46th U.S. Rock Mechanics/Geomechanics Symposium,
2012. American Rock Mechanics Association
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Two major aspects in the description of a stress pattern are the effective stress ratio and tectonic factor. This paper presents two case studies focusing on the stress pattern around salt bodies in the deepwater. The salt body geometries are modeled on the basis of a set of sectional seismic data. The geometry of the geomechanical model used in the calculation for a field at the Gulf of Mexico is a block with a height, width, and thickness of 10 km. An inclined cake-shaped salt body with a diameter of 6927 m is embedded in the model. A similar geometric scale is used for the second case study from the Campos basin of offshore Brazil. [n this case, a salt body with an irregular geometry has a thickness of 6024 m along the trajectory of wellbore. An anticline structure wa modeled at the bottom surface of the salt body. umerical re ults obtained with the FEM for each study include: 1) sectional views for the distribution of both the effective stress ratio and tectonic factor, and 2) diagrams of the distribution of the effective tres ratio and the tectonic factor along specific paths below and above the salt body, respectively.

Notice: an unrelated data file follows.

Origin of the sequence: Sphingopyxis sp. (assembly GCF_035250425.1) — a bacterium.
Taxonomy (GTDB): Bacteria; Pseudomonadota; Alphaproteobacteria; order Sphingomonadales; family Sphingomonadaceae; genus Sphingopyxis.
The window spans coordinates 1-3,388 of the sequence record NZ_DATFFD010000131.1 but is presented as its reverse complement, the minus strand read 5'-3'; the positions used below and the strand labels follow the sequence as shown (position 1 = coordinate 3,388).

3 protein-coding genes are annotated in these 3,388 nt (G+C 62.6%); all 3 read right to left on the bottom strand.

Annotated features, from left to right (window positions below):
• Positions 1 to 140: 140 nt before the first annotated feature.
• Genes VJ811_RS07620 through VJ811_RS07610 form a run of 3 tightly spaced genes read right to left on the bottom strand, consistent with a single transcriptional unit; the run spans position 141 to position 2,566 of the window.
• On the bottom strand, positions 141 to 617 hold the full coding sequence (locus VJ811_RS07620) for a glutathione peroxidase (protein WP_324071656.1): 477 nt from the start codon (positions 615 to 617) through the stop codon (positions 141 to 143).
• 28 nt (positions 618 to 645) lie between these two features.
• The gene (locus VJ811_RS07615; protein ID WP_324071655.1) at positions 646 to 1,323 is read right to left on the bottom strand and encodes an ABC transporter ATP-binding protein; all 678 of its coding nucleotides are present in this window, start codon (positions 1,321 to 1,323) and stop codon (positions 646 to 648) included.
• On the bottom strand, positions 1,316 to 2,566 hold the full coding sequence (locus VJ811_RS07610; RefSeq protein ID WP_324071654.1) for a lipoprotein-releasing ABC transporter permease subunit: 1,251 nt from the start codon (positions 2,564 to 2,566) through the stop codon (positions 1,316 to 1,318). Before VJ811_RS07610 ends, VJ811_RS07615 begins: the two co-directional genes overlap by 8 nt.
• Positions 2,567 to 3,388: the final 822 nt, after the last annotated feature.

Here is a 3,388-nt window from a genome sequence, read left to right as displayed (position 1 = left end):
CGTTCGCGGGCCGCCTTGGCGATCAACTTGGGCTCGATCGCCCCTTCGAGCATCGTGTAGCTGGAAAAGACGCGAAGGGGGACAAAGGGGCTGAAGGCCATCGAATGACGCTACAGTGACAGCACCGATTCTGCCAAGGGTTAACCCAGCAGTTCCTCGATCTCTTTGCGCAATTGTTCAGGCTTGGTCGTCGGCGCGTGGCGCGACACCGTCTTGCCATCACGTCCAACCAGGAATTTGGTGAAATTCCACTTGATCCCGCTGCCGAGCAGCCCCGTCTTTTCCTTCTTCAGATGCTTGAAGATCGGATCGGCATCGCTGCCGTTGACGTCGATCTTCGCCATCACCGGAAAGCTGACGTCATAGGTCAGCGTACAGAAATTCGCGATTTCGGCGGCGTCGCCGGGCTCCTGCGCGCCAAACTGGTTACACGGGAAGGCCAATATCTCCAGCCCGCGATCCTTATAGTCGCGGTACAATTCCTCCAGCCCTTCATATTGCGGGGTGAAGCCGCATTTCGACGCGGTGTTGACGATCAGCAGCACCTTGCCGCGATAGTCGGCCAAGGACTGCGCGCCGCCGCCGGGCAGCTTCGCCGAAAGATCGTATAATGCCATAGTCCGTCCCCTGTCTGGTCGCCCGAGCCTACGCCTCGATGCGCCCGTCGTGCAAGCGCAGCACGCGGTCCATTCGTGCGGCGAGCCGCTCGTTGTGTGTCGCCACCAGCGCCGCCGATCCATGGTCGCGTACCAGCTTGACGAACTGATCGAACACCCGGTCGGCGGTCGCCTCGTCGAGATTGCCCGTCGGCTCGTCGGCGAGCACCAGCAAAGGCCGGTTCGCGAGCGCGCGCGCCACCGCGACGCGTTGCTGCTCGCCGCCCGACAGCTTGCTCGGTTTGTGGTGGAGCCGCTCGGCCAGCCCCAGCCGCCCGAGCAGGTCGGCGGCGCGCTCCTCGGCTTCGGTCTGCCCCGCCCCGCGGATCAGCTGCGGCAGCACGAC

For the I-dimensional (ID) prediction of the mudweight window (MWW), the following input is required: I) pore pressure (PP), overhurden gradient (OBG), and effective stress ratio and/or Poisson''s ratio; 2) cohesive strength (CS), friction angle, (FA) and/or uniaxial compression strength (UCS), and tectonic factor. The first part of the input data is required for the prediction of the upper bound of the MWW, which is the so-called fracture gradient (FG); the second part of input data is used for the prediction of the lower bound of MWW, which is shear failure gradient (SFG).
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